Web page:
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Persevering Strength: Kelly Casparius talks motherhood despite cerebral palsy

It’s hard enough being a mother with a fully abled body. The constant motion of getting up and down throughout the night to feed the little one or change diapers presents its fair share of emotional and physical challenges. But imagine being a mother with limited capabilities. Can a woman even fathom not being able to pull her child from a crib, pick her up to cradle her when she cries, or chase her in the park while she flits around from slide to swings?


FAMILY TIME: Charlie and Kelly Casparius celebrating their their daughter Cailyn’s first birthday in 2013. Courtesy photo

Kelly Casparius knew she would be facing another world of issues when she decided to become a parent.

Born with cerebral palsy, she spent a great deal of her life in various physical and occupational therapies from age 18 months until 12. “It started out four days a week and then progressively went down to once every other week by the time I was discharged,” she tells. “Then it was a maintenance thing after that.” She even had corrective surgeries on her ankles at age 16.

Doctors aren’t sure if the cerebral palsy was caused from Kelly not breathing for two minutes when she was born, or if it was because of the numerous complications her mother endured while pregnant. Though mentally on point, Kelly’s fine motor skills always will need honing. Despite these obstacles, she makes it clear she is built  to push forward thanks to a family full of support and encouragement.

“My parents are very much of the attitude that the world is not going to adapt to you, so you have to adapt to it,” Kelly says. “We have steps in our house, not many, but I had to figure out how to get around them. I had to learn to use my crutches to maneuver things. Their whole idea was that at some point, when there isn’t a ramp, I will have to figure out what to do.”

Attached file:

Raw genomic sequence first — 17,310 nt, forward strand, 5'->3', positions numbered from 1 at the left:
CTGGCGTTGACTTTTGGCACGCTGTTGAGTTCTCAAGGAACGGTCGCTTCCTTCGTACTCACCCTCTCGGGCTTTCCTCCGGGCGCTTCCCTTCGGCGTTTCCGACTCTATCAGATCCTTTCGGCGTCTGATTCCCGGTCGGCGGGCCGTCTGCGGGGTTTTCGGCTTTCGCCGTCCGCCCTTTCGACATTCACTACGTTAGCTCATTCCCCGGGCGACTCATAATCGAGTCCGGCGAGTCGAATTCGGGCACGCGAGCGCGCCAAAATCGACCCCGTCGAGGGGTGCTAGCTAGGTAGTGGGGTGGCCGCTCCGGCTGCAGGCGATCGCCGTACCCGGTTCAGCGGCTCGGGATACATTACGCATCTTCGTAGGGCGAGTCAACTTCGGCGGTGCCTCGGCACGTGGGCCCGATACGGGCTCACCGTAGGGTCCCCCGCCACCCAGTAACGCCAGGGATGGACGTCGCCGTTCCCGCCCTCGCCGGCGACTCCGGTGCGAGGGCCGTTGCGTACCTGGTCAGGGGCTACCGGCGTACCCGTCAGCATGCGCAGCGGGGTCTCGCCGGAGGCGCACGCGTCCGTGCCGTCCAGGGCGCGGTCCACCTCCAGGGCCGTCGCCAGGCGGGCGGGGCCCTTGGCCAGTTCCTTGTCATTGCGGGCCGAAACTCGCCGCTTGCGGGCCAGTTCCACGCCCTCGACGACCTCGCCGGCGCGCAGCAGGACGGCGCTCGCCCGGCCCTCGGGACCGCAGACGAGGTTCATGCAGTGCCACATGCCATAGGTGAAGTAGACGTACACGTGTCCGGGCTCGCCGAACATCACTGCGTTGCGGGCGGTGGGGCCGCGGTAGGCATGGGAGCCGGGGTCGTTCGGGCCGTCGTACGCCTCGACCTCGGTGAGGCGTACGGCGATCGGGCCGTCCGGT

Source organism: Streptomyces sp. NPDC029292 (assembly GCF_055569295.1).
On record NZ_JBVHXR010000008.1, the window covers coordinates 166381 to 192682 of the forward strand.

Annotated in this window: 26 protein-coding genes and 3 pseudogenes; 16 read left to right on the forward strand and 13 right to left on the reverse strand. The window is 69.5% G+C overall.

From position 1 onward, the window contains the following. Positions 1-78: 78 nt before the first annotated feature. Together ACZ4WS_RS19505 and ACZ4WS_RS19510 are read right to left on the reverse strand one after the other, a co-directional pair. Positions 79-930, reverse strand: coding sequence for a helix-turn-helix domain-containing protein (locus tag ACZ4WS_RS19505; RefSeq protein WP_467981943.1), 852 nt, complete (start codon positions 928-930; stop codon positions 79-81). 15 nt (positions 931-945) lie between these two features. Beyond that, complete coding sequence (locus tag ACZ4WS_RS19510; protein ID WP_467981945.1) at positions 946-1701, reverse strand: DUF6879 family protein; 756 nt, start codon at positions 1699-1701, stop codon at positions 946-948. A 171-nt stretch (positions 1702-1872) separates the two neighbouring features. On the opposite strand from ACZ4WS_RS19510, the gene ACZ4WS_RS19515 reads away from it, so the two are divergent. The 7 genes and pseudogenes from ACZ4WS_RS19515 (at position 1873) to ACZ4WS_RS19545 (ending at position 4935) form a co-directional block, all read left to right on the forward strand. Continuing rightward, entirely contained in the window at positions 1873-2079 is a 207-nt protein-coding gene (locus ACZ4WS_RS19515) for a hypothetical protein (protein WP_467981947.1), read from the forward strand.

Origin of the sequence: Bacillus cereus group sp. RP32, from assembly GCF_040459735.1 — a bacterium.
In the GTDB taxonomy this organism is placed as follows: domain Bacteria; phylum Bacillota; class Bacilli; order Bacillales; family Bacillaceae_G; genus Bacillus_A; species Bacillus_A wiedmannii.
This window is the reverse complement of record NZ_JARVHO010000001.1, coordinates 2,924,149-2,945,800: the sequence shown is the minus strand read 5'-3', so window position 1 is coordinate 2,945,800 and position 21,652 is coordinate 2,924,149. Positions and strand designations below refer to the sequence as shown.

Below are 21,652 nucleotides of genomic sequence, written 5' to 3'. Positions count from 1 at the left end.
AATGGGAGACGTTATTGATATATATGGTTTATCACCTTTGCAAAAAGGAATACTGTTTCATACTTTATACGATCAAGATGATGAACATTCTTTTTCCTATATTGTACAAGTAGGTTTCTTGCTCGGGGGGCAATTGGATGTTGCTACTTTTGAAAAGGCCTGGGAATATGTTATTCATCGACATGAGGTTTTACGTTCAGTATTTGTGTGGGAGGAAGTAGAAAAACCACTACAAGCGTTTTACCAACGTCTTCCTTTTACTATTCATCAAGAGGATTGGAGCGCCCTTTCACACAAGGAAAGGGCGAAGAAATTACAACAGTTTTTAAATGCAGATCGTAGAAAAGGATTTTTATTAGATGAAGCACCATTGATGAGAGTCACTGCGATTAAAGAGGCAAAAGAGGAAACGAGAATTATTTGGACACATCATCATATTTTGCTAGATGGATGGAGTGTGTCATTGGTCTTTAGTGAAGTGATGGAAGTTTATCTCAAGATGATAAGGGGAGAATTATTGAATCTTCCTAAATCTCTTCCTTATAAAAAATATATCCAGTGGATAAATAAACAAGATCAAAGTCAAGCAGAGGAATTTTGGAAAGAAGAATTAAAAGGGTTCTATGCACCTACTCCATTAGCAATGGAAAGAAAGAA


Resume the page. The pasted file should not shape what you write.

Through a great deal of youth, Kelly switched between using her crutches and a wheelchair to get from point A to point B. Though she wasn’t oblivious to her restrictions, she never felt mistreated because of them. In fact, she says oftentimes kids at her school would argue over who could help her next, since she was let out of classes early to ensure on-time arrival to the subsequent class. She sought out independence and allowed any hindrances she faced to be the impetus for greater inner strength.

“I was the first person in our immediate family to move away to college,” Kelly says. At ECU she lived on her own, armed with a power chair to help her get across the hilly campus, so she could learn without feeling exhausted from rushing around on crutches. She got a degree in counseling and led as normal a life as any college student. She dated and even had her own car outfitted with a hand control that allowed her safe transportation, as to make up for slow reflexes with her feet. Upon graduation, she began working in her hometown of Fayetteville and found passion in children’s therapy. During that time her boss had encouraged her to help a 7-year-old boy who was facing many behavioral issues.

“I was terrified,” she remembers. “I thought, ‘What if he comes in and starts throwing stuff, or running around and I can’t catch him?’ From the moment he came in, it was a different dynamic. My boss said something—though I didn’t see it at the time—how I was more on his level. Because I wasn’t an adult towering over him, I could look at him eye to eye, and it broke down his defenses.”

Around that time Kelly began dating a math teacher, Charlie, who lived in Laurinburg, NC, by way of Maine. They met on, and though Charlie had never met anyone with cerebral palsy, he didn’t let Kelly’s physical condition overshadow how comforted and loved he felt around her from day one. Their courtship lasted six months before they were engaged; a year and a half after meeting, they married. And within a year after that, they began discussing a family.

“I told Charlie I knew everything worked well biologically,” Kelly remembers, “but as far as the physical constraints, I told him I wasn’t sure if it was a possibility for me to have children. With my muscle tightness, I didn’t know how pregnancy was going to take a toll on my body. So, I just prayed. And if I couldn’t physically handle it, I knew we would look into adoption.”